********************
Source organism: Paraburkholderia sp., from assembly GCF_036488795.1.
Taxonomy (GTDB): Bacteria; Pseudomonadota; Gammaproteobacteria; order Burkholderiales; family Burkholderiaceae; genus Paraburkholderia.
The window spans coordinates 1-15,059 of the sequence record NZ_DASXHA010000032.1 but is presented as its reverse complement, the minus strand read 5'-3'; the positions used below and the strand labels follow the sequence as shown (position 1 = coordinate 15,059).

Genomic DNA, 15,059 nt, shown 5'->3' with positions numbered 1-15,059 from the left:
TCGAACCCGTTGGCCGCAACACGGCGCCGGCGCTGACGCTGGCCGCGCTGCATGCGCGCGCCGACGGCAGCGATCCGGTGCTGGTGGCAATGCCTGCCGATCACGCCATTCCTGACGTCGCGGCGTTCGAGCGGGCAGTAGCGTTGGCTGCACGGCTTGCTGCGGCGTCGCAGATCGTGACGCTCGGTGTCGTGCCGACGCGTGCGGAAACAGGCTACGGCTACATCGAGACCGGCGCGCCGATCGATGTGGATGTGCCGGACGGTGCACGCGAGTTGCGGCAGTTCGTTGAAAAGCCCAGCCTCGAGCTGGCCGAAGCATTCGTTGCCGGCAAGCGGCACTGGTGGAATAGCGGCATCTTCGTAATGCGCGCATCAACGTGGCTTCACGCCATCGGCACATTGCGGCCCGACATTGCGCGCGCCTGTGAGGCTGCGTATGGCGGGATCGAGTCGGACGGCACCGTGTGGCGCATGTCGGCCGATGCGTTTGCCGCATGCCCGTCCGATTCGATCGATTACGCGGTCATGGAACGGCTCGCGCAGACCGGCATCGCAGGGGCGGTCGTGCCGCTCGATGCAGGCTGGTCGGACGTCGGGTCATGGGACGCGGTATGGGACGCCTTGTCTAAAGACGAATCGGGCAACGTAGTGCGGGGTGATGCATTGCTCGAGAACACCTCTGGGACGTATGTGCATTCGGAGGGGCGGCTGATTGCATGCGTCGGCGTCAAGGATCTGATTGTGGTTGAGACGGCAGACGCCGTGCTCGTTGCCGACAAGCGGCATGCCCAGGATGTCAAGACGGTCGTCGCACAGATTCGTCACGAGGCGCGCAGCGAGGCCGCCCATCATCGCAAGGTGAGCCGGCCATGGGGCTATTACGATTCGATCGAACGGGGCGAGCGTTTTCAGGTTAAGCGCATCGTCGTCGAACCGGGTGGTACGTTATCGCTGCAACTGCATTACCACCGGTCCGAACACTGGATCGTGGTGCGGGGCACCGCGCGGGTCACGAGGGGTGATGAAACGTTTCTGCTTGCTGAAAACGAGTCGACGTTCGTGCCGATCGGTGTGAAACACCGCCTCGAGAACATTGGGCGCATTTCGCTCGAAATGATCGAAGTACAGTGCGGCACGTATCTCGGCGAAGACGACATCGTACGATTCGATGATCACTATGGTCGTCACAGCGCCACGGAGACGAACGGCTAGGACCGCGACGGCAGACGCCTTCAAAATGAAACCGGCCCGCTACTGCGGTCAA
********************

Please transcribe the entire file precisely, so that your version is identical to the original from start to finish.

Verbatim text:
Source organism: Paraburkholderia sp., from assembly GCF_036488795.1.
Taxonomy (GTDB): Bacteria; Pseudomonadota; Gammaproteobacteria; order Burkholderiales; family Burkholderiaceae; genus Paraburkholderia.
The window spans coordinates 1-15,059 of the sequence record NZ_DASXHA010000032.1 but is presented as its reverse complement, the minus strand read 5'-3'; the positions used below and the strand labels follow the sequence as shown (position 1 = coordinate 15,059).

Genomic DNA, 15,059 nt, shown 5'->3' with positions numbered 1-15,059 from the left:
TCGAACCCGTTGGCCGCAACACGGCGCCGGCGCTGACGCTGGCCGCGCTGCATGCGCGCGCCGACGGCAGCGATCCGGTGCTGGTGGCAATGCCTGCCGATCACGCCATTCCTGACGTCGCGGCGTTCGAGCGGGCAGTAGCGTTGGCTGCACGGCTTGCTGCGGCGTCGCAGATCGTGACGCTCGGTGTCGTGCCGACGCGTGCGGAAACAGGCTACGGCTACATCGAGACCGGCGCGCCGATCGATGTGGATGTGCCGGACGGTGCACGCGAGTTGCGGCAGTTCGTTGAAAAGCCCAGCCTCGAGCTGGCCGAAGCATTCGTTGCCGGCAAGCGGCACTGGTGGAATAGCGGCATCTTCGTAATGCGCGCATCAACGTGGCTTCACGCCATCGGCACATTGCGGCCCGACATTGCGCGCGCCTGTGAGGCTGCGTATGGCGGGATCGAGTCGGACGGCACCGTGTGGCGCATGTCGGCCGATGCGTTTGCCGCATGCCCGTCCGATTCGATCGATTACGCGGTCATGGAACGGCTCGCGCAGACCGGCATCGCAGGGGCGGTCGTGCCGCTCGATGCAGGCTGGTCGGACGTCGGGTCATGGGACGCGGTATGGGACGCCTTGTCTAAAGACGAATCGGGCAACGTAGTGCGGGGTGATGCATTGCTCGAGAACACCTCTGGGACGTATGTGCATTCGGAGGGGCGGCTGATTGCATGCGTCGGCGTCAAGGATCTGATTGTGGTTGAGACGGCAGACGCCGTGCTCGTTGCCGACAAGCGGCATGCCCAGGATGTCAAGACGGTCGTCGCACAGATTCGTCACGAGGCGCGCAGCGAGGCCGCCCATCATCGCAAGGTGAGCCGGCCATGGGGCTATTACGATTCGATCGAACGGGGCGAGCGTTTTCAGGTTAAGCGCATCGTCGTCGAACCGGGTGGTACGTTATCGCTGCAACTGCATTACCACCGGTCCGAACACTGGATCGTGGTGCGGGGCACCGCGCGGGTCACGAGGGGTGATGAAACGTTTCTGCTTGCTGAAAACGAGTCGACGTTCGTGCCGATCGGTGTGAAACACCGCCTCGAGAACATTGGGCGCATTTCGCTCGAAATGATCGAAGTACAGTGCGGCACGTATCTCGGCGAAGACGACATCGTACGATTCGATGATCACTATGGTCGTCACAGCGCCACGGAGACGAACGGCTAGGACCGCGACGGCAGACGCCTTCAAAATGAAACCGGCCCGCTACTGCGGTCAA